ZURICH: Sepp Blatter may be president of world football federation but the major highlight of 2012 was . . . the Olympic Games.
To be fair, in a review of the past 12 months, Blatter – a member of the International Olympic Committee – was referring specifically to the men’s and women’s football tournaments.
Elsewhere, via an in-house interview with FIFA.com, Blatter repeated his consistent and regularly-repeated concern over issues such as racism and discrimination as well as matchfixing but also his approval of the advent of goal-line technology and the progress effected in reforming FIFA.
Last year was a very rich 12 months in terms of football, but what were your highlights of 2012?
Definitely the highlight of 2012 for me was women’s football. We had two competitions in the FIFA calendar, with the U-20s and the U-17s. The U-17s was played for the first time in a Muslim country, in Azerbaijan, and it was a huge success and had a surprising winner with France.
We had the U-20s in Japan, here the winner was not a surprise as the USA girls have been working hard on the development of football and have been doing it for the last years.
The highlight though was definitely the Olympic Games in London. Who would have expected, and especially not me I must confess, so many spectators and such enthusiasm for women’s football?
Who would have thought about this immense euphoria finally for women’s football? It was great. To have 80,000 people at Wembley, the temple of men’s football, for a match there was really something.
It was no surprise that for the third time in a row the USA women were Olympic champions, beating Japan, having lost the 2011 FIFA Women’s World Cup final.
But we also had the Men’s Olympic Football Tournament, which ended with a big surprise as Mexico upset the Brazilians.
There was also another big event, the Futsal World Cup in Thailand, and we had the same final as we had in the past few years: Spain against Brazil.
Brazil were again the victorious team after extra-time, scoring in the final seconds. Then we had a surprising but good winner at the Club World Cup: the big team from Sao Paulo, Corinthians.
The Hincha of Corinthians have shown to the world that they are more than just fans. Corinthians won the match against Chelsea, the European champion, and there has been a lot of enthusiasm in the Americas – north and south – now they have reclaimed this title.
This year began with the FIFA Gala. What are your views on the winners?
Lionel Messi is currently the best player therefore we are very proud that the voters have made such a clear decision. However, as we invite the three remaining candidates, perhaps we should give three medals to avoid two of them going home empty-handed. This is something we should think about for the future.
The year also started with a very sad incident in a game with AC Milan. The issue of racism is not new in society and football, and not easy to solve, but what solutions do you have in mind?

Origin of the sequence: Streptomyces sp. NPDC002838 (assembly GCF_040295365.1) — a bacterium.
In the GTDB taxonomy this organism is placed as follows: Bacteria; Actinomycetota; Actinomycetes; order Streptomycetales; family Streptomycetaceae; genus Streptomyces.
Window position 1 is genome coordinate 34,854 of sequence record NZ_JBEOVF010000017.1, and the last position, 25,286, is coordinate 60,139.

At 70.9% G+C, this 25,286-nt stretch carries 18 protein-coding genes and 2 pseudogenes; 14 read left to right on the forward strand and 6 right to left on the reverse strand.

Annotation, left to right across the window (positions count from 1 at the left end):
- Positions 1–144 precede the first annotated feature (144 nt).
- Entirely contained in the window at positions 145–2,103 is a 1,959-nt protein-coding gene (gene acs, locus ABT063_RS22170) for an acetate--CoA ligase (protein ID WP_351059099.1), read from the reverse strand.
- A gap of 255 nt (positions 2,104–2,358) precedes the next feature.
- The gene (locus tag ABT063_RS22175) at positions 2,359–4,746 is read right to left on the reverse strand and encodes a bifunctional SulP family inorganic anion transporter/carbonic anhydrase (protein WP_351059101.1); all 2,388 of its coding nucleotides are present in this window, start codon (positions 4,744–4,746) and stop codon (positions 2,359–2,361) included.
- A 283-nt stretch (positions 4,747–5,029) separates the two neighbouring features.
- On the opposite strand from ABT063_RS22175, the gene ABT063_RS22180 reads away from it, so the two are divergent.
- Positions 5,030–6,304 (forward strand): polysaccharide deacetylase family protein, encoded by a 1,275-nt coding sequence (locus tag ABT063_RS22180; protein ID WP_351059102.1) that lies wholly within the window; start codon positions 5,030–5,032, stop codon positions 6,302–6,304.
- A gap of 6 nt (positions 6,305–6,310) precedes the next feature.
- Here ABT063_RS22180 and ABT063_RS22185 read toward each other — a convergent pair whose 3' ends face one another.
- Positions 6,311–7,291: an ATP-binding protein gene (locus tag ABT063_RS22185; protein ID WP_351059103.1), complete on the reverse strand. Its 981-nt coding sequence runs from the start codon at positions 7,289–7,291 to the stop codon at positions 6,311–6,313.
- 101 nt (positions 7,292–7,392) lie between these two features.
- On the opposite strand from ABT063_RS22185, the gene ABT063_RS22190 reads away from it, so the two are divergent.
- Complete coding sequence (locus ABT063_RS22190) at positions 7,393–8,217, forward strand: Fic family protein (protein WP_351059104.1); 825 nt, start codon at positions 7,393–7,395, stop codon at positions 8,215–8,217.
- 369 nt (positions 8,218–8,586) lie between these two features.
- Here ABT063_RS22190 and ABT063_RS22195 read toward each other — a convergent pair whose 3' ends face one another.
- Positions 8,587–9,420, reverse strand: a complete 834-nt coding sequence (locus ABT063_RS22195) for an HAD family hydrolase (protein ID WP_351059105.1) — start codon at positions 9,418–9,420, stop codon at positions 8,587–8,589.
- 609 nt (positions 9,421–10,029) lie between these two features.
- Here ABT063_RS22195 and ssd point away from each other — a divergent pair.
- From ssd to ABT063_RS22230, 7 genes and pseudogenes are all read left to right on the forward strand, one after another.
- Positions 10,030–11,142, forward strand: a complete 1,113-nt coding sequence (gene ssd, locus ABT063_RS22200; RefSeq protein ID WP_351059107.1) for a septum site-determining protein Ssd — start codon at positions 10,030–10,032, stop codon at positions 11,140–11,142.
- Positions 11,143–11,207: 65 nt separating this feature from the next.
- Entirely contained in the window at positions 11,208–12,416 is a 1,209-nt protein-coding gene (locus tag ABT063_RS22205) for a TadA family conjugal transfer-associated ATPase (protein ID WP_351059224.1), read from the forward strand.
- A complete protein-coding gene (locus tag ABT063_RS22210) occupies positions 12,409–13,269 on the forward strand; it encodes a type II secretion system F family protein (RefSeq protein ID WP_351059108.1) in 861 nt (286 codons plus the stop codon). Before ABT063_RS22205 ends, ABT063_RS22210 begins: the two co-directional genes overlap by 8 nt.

It is a phenomenon in which football is a victim of our society. Discrimination and racism is everywhere in our society.
We in football cannot be made responsible for what happens in our society. But nowhere in the world – regarding all the problems you can have in your private life, in business, in politics – can you solve a problem by running away.
I agree with and support the action of Boateng – as I have said – as it was a strong warning. It is now up to us to take the adequate steps.
What I feel we should do is give instructions to our national associations and the confederations – specifically to the disciplinary committees – to be very strong.
It is not enough to give a fine. Playing a game without spectators is one of the possible sanctions, but the best would be the deduction of points and the relegation of a team, because finally the club is responsible for their spectators.
Goal-line technology was used for the first time at the FIFA Club World Cup. No specific case arose for its intervention, but do you see this step as an important one for refereeing?
Referees have said it is a big help for them. This is the solution to say whether the ball is in the goal or not. By television cameras you cannot see it, because the ball is too fast and also human eyes cannot do it.
We now have a system, we have to use it. I took this decision at the time when I saw the 2010 FIFA World Cup, when [Frank] Lampard scored a goal and everybody on television saw it but the officials could not.
So, I said if we have adequate systems, we have to use them for the next FIFA World Cup. If we do not use them and a similar situation happened then we really would look like fools.
We now have the systems, we have used them in the Club World Cup, we will now use one in the Confederations Cup – it is a step forward.
It is just a question of time until the big leagues use them as it is a big help for the referees but also it will give, I would say, the best judgment as to whether a goal is scored or not.
Match-fixing is another big issue currently. Do you consider it one of football’s enemies?